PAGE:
¶ 17 Ellis alleges in her motion for leave to intervene that she learned of a cloud on her title on April 28, 2008 after receiving notice that her property had been foreclosed and that an eviction action had commenced. In response she filed, on May 21, 2008, a motion for leave to intervene in the Villasenor foreclosure and a motion to vacate the judgment for foreclosure and the order confirming the sale. On August 7, 2008, the court permitted Ellis to intervene and granted her request to vacate the April 24 order approving the report of sale and possession order, and the December 10 judgment of foreclosure and order confirming the sale. The court granted Ellis leave to file an answer, affirmative defense, and complaint to quiet title.
¶ 18 Ellis alleges in her affirmative defense and complaint that the warranty deed was represented to her and in the PTC agreement as only security for her loan. Ellis claimed that the agreement and warranty deed she executed created an equitable mortgage.
¶ 19 Ellis further alleges in her motion to intervene and affirmative defense that since she remained in title, all transfers after the deed was recorded in trust No. 9892-01 were void for lacking consideration. Ellis also alleges that PTC would be required to foreclose on her mortgage in accordance with Illinois Mortgage Foreclosure Law (735 ILCS 5/15-1101 et seq. (West 2004)) before title could pass to a third party.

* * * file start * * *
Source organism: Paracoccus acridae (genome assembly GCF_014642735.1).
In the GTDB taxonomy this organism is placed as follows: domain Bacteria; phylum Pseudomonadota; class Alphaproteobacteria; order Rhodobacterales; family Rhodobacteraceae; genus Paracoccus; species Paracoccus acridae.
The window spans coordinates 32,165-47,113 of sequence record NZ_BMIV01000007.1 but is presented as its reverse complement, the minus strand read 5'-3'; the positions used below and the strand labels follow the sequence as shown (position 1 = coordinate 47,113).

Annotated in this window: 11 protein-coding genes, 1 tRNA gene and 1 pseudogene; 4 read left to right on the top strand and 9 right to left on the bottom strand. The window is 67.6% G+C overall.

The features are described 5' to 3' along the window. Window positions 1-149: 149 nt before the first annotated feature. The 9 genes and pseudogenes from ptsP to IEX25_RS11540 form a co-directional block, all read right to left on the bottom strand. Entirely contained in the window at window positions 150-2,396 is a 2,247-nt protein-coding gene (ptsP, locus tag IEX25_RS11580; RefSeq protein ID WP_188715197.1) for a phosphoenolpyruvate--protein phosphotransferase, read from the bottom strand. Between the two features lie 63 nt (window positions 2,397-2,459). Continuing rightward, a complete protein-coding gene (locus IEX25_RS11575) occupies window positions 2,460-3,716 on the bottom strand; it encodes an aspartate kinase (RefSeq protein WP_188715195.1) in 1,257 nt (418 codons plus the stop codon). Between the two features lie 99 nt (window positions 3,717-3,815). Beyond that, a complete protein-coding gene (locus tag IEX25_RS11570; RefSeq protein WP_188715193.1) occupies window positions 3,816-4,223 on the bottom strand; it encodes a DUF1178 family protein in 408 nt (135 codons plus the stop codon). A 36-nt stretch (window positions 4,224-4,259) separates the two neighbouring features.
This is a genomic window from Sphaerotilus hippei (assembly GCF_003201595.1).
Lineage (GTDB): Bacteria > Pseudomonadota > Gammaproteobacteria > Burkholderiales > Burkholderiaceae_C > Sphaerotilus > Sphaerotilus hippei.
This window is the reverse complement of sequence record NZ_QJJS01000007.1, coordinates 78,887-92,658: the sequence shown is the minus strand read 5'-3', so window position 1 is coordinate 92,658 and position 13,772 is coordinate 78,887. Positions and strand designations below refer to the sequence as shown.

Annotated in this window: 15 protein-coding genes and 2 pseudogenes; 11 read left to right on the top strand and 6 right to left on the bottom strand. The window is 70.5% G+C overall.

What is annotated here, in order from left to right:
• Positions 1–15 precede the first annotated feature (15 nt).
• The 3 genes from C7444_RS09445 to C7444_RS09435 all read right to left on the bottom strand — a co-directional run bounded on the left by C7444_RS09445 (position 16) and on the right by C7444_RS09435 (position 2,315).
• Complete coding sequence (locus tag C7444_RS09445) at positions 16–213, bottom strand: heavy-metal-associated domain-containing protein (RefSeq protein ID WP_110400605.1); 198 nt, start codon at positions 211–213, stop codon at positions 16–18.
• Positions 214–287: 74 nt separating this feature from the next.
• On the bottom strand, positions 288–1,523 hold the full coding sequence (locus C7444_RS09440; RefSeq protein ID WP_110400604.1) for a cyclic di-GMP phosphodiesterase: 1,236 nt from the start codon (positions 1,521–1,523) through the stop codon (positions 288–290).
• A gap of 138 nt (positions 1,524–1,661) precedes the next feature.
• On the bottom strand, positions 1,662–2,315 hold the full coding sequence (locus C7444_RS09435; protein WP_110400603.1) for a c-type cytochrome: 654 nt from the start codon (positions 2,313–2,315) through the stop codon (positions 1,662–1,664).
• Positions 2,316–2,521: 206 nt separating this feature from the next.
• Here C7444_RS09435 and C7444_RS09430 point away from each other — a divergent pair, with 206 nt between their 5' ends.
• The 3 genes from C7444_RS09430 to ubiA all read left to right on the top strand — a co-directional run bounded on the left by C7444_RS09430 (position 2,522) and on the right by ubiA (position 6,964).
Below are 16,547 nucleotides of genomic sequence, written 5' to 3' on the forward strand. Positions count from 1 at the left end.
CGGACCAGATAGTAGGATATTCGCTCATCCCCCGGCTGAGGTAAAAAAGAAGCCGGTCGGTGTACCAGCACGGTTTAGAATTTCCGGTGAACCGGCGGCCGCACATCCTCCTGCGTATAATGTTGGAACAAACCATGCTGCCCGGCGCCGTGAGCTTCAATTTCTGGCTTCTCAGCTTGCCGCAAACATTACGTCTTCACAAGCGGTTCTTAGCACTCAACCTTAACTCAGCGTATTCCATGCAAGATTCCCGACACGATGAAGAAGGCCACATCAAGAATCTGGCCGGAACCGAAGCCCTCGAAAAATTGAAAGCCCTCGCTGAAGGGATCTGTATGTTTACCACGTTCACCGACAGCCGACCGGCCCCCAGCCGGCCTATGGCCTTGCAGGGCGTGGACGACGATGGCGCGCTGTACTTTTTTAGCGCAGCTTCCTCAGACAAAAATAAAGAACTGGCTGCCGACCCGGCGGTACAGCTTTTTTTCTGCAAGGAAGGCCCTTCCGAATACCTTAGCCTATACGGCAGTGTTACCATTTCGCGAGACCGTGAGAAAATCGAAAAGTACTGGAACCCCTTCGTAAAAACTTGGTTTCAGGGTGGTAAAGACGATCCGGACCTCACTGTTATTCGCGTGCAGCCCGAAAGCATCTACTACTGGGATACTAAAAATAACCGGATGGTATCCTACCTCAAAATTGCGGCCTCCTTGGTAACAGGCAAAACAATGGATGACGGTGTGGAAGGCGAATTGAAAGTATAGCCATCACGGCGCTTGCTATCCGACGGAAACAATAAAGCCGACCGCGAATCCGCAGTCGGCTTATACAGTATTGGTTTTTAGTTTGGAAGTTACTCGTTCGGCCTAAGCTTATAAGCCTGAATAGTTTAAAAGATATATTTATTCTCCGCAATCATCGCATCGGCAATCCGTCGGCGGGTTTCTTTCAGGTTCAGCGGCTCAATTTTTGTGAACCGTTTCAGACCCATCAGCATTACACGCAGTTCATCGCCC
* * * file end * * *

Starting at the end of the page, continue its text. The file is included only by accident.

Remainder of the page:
¶ 20 Lastly, Ellis alleges in her motion and affirmative defense that all payments due under the agreement were delivered to PTC as required until October 2007. In her complaint to quiet title, she alleges that these payments total $13,345.40, which is more than the sum required to satisfy the indebtedness due. In October of 2007 she attempted to exercise her right to repurchase and made efforts to find PTC to no avail. Ellis alleges that she should have reacquired merchantable title.
¶ 22 The following are excerpts from Ruthie Lee Ellis's deposition regarding the agreement she signed with PTC, which was admitted in evidence.
"PLAINTIFF'S COUNSEL: Let's turn to the second page. Do you recognize the second page of this document? [Warranty Deed]
PLAINTIFF'S COUNSEL: Did you read this document before you signed it?
PLAINTIFF'S COUNSEL: Was it explained to you? ELLIS: Yes, they explained it. They went through it. Yes, they did.
PLAINTIFF'S COUNSEL: What did you understand about this document?
ELLIS: I thought you had to sign all of these forms in order to get the loan. That is the only thing. I signed these forms in order to get the loan.
PLAINTIFF'S COUNSEL: But what did you understand that these documents said?
ELLIS: I didn't know it said he was taking my property. I did not know that.
PLAINTIFF'S COUNSEL: Do you see about three quarters of the way down the page [of the PTC Agreement] by paragraph three where it says, 'Warranty Deed in Trust' in bold?
PLAINTIFF'S COUNSEL: Do you remember reading that provision before you signed this document?
PLAINTIFF'S COUNSEL: Do you remember this provision being explained to you?
ELLIS: I don't think it were.
PLAINTIFF'S COUNSEL: If you read that paragraph now, what does that paragraph say? What do [you] understand that paragraph to mean?
ELLIS: Right now it says you giving the other people the warranty and deed of your property. But up above that it says where I was getting the $10,000 to pay the taxes on the property.
PLAINTIFF'S COUNSEL: Did you understand that you had to give a deed to the Bishop property ...